Both your and Byron's poem titles are very impactful. His conjures the visuals in the moment. Yours conjures the lasting, gnarled tissue of a body's attempt to repair destruction, both physical and emotional, as well as mental as our country closes all the doors and locks out our rights. Yours reads so well as a poem regarding September 11, it's difficult to imagine the magnitude of its other application. Thank you so much for writing this deeply expressive piece. It's hard to find words for that day.

~ Elizabeth
LaurieAK
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Postby LaurieAK » Thu Feb 05, 2004 7:19 pm

Thanks Lizz for your comments. It was cathartic to write, but really only a baby step in the process of Not being in shock and horror of that day. The poem i wrote the day this happened is much angrier. This one helped me put in to perspective the hopelessness at the time. I'd had a trip long planned to Manhattan a couple of weeks after 9/11 and flew across the country to get there. And it just so happens i had arranged with a parlor to get my first (mid-life-crisis) tatoo down on Canal street. Life and art merged as i must have written this shortly after coming back. i know, too much information. cheers, L p.s. no my tat is not a dove.
babz
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The Better Choice

Postby babz » Thu Feb 05, 2004 7:19 pm

You're right Laurie.
I see the distinction you make.
Agree. :)

Babz
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lizzytysh
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Postby lizzytysh » Thu Feb 05, 2004 9:02 pm

Ahh, okay, Laurie, I understand now.

"Wrote this shortly after a holocaust of another sort" somehow came through to me [tired?] as 'a holocaust of another sort' being something in your personal life. That's how I couldn't imagine that it was written about anything other than the events of September 11. However, you meant that those very events are a 'holocaust' of another sort. Very true. It's an excellent poem, and captures my feelings so well.

Incredible timing with your trip. You realize, of course, Laurie, that curiousity has been spurred.....however, I shall not ask :wink: .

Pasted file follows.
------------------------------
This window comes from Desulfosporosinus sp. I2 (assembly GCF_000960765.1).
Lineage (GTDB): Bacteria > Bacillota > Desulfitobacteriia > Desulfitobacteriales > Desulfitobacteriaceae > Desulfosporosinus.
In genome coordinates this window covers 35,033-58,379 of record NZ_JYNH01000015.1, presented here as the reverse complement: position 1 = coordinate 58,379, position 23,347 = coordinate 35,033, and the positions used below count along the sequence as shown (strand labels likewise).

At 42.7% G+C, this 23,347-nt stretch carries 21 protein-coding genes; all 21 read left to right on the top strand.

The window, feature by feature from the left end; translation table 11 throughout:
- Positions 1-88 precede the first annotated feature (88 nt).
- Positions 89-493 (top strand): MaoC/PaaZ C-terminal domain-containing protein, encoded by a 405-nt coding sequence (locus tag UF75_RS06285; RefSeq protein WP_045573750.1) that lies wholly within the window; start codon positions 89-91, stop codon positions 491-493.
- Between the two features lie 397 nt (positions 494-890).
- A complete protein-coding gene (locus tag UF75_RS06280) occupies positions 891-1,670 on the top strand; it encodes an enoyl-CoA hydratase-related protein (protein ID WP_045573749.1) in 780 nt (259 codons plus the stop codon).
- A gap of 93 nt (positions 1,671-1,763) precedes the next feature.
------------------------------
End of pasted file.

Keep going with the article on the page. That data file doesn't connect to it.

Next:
~ Lizzy
LaurieAK
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Postby LaurieAK » Thu Feb 05, 2004 9:43 pm

Lizzy~Ohhh! I had NO idea what you were referring to. Didn't occur to me that my opening line caused confusion. That explains it, thanks.

I'll put my other poem here. But want to say the "aggresiveness" i refer to is in no way related to the lying bastard war we have been drug into. It is pointed at the real culprits, not convenient ones.

It is peculiar, this is the only poem i have vivid memories of the physical appearance of it on the page. Yellow tablet, red pen, CNN playing in the background....


September 11, 2001

A silent scream
replaced the winds
Blowing across our country

Jagged, red, gaping
Horror.
Once. Twice. Our towers
invincible, Symbols of
our Greatest city,
Wounded, like us.
Strong, like us.
Twogether...gone,
they fall before we can comprehend.

OH, but we do not.
Parting the smoke, the flames,
the ash...Like winged-dragons
We rise above the mayhem,
the dead no less warriors
than we who survive
Armed with our anger,
Dangerous and Just,
And sniffing the air for your scent
We gather strength,
with each fiery breath,
from this day,
until Your stench
is History.


(c) L. Eckhout
Last edited by LaurieAK on Mon Feb 09, 2004 8:55 pm, edited 1 time in total.
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lizzytysh
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Postby lizzytysh » Thu Feb 05, 2004 10:12 pm

Re: the confusion, what added to it was another misunderstanding of your words....."I had to put the red pen down that I had used to write a poem on 9/11 itself" ~ You meant "....that I had used to write a poem on [the date of] 9/11 itself" and I read it "....that I had used to write a poem on [the events of] 9/11 itself." In reality, of course, you meant both. However, I took it to mean the latter, which had set the second poem you wrote apart from the first....which, for me, reenforced that this one was not regarding [the events of] 9/11 itself....and was a holocaust of a personal nature.